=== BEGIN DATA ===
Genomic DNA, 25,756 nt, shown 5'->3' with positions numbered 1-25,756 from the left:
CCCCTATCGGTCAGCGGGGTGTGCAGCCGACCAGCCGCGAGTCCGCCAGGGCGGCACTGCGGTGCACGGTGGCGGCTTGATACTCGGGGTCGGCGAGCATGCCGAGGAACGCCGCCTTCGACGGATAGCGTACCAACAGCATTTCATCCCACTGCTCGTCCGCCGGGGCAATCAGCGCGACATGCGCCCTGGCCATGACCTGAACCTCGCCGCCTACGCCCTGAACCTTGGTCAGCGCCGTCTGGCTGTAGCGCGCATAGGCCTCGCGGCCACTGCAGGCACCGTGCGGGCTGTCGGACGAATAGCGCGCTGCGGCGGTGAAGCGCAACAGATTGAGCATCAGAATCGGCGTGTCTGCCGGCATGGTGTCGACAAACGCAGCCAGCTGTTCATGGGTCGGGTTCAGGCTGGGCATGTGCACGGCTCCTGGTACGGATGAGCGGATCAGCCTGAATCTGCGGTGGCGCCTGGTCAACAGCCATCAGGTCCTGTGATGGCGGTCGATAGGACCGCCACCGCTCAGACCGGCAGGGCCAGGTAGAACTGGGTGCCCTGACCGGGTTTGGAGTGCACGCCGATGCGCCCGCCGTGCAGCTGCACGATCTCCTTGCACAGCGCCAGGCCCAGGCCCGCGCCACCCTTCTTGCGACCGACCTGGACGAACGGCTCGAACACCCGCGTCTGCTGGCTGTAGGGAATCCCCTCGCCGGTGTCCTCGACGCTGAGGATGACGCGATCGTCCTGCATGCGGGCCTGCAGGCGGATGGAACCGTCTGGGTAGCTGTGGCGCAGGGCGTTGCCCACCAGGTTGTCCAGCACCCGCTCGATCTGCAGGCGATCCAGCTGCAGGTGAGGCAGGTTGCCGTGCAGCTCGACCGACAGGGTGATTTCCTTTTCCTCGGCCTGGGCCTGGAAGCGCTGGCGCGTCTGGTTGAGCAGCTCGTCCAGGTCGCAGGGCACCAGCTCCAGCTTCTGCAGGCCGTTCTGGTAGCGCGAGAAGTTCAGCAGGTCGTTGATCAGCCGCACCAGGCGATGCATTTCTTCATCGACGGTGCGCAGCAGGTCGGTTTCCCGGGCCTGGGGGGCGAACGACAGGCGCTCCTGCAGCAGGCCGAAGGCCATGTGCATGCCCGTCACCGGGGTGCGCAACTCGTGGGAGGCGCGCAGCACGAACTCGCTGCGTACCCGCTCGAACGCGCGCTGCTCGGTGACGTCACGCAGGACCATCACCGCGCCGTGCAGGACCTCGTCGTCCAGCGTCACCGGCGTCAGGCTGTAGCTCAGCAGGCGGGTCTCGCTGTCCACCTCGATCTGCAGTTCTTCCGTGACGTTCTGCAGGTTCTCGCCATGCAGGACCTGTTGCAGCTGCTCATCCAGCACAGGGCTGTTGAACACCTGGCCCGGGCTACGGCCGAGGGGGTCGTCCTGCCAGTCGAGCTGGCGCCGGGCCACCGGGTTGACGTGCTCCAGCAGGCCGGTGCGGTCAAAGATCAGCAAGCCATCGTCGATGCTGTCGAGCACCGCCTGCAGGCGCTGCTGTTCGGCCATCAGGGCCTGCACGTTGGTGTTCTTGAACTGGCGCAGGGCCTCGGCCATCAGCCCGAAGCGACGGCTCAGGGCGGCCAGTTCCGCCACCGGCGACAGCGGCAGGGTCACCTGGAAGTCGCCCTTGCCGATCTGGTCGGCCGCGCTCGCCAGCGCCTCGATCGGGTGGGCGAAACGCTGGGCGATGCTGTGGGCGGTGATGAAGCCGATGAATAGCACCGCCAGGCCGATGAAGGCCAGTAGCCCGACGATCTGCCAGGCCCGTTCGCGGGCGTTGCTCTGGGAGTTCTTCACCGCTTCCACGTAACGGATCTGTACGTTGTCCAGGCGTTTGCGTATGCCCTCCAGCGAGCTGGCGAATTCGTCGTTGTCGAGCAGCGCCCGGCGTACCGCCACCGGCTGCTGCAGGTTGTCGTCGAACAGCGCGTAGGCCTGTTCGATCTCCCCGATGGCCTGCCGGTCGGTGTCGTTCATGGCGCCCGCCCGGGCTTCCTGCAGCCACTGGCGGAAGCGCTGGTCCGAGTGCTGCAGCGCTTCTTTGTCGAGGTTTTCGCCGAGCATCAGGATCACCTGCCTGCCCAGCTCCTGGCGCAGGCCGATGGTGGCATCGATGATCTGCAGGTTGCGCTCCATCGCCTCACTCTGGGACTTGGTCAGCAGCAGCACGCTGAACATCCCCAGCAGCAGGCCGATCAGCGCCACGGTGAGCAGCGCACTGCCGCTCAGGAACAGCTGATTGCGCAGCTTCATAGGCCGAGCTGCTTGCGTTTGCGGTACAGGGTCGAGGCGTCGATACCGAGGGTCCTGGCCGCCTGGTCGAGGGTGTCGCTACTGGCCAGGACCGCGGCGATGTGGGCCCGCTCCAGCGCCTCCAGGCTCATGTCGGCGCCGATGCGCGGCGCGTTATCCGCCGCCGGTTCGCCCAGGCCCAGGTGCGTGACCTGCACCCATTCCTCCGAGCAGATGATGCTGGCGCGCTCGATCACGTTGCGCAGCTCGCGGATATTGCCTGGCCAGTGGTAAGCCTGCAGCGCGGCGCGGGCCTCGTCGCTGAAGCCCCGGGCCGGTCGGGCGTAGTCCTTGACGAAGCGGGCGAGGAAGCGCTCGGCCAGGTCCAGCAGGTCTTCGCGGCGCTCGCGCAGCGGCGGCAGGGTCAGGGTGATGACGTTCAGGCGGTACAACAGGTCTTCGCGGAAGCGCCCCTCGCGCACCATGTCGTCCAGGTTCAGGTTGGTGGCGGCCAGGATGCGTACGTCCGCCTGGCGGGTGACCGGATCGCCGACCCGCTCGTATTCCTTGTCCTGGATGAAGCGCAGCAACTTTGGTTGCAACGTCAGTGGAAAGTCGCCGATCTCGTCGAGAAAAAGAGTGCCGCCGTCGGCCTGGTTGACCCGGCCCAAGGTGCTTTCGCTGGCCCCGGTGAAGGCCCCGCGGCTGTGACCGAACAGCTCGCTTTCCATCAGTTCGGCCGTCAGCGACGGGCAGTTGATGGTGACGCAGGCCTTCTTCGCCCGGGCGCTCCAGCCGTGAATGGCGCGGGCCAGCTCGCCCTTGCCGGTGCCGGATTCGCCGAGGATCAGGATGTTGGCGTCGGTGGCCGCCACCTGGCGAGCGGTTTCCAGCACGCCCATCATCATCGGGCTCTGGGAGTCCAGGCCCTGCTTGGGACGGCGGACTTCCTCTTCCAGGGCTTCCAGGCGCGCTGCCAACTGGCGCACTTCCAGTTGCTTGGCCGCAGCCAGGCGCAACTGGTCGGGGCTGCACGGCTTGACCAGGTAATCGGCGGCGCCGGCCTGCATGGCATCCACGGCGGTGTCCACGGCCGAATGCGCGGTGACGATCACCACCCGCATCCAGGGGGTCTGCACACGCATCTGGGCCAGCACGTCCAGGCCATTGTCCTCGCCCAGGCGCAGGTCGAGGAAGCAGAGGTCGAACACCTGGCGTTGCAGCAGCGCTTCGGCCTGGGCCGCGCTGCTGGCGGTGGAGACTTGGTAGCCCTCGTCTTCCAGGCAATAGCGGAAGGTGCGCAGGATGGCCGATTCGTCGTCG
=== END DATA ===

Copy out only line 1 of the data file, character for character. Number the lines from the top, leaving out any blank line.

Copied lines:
Genomic DNA, 25,756 nt, shown 5'->3' with positions numbered 1-25,756 from the left: